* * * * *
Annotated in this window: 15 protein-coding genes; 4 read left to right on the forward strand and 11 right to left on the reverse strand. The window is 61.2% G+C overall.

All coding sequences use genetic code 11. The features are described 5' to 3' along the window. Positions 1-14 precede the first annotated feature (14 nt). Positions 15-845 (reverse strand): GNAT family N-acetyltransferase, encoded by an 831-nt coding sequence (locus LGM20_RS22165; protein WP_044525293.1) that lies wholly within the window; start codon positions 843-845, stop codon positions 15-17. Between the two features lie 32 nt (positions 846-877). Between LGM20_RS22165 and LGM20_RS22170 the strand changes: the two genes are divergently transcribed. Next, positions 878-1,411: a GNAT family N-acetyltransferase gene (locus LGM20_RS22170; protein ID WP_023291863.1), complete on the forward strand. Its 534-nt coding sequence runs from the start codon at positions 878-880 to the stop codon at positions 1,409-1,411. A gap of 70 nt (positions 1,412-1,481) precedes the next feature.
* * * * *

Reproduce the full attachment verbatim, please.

Annotated in this window: 15 protein-coding genes; 4 read left to right on the forward strand and 11 right to left on the reverse strand. The window is 61.2% G+C overall.

All coding sequences use genetic code 11. The features are described 5' to 3' along the window. Positions 1-14 precede the first annotated feature (14 nt). Positions 15-845 (reverse strand): GNAT family N-acetyltransferase, encoded by an 831-nt coding sequence (locus LGM20_RS22165; protein WP_044525293.1) that lies wholly within the window; start codon positions 843-845, stop codon positions 15-17. Between the two features lie 32 nt (positions 846-877). Between LGM20_RS22165 and LGM20_RS22170 the strand changes: the two genes are divergently transcribed. Next, positions 878-1,411: a GNAT family N-acetyltransferase gene (locus LGM20_RS22170; protein ID WP_023291863.1), complete on the forward strand. Its 534-nt coding sequence runs from the start codon at positions 878-880 to the stop codon at positions 1,409-1,411. A gap of 70 nt (positions 1,412-1,481) precedes the next feature.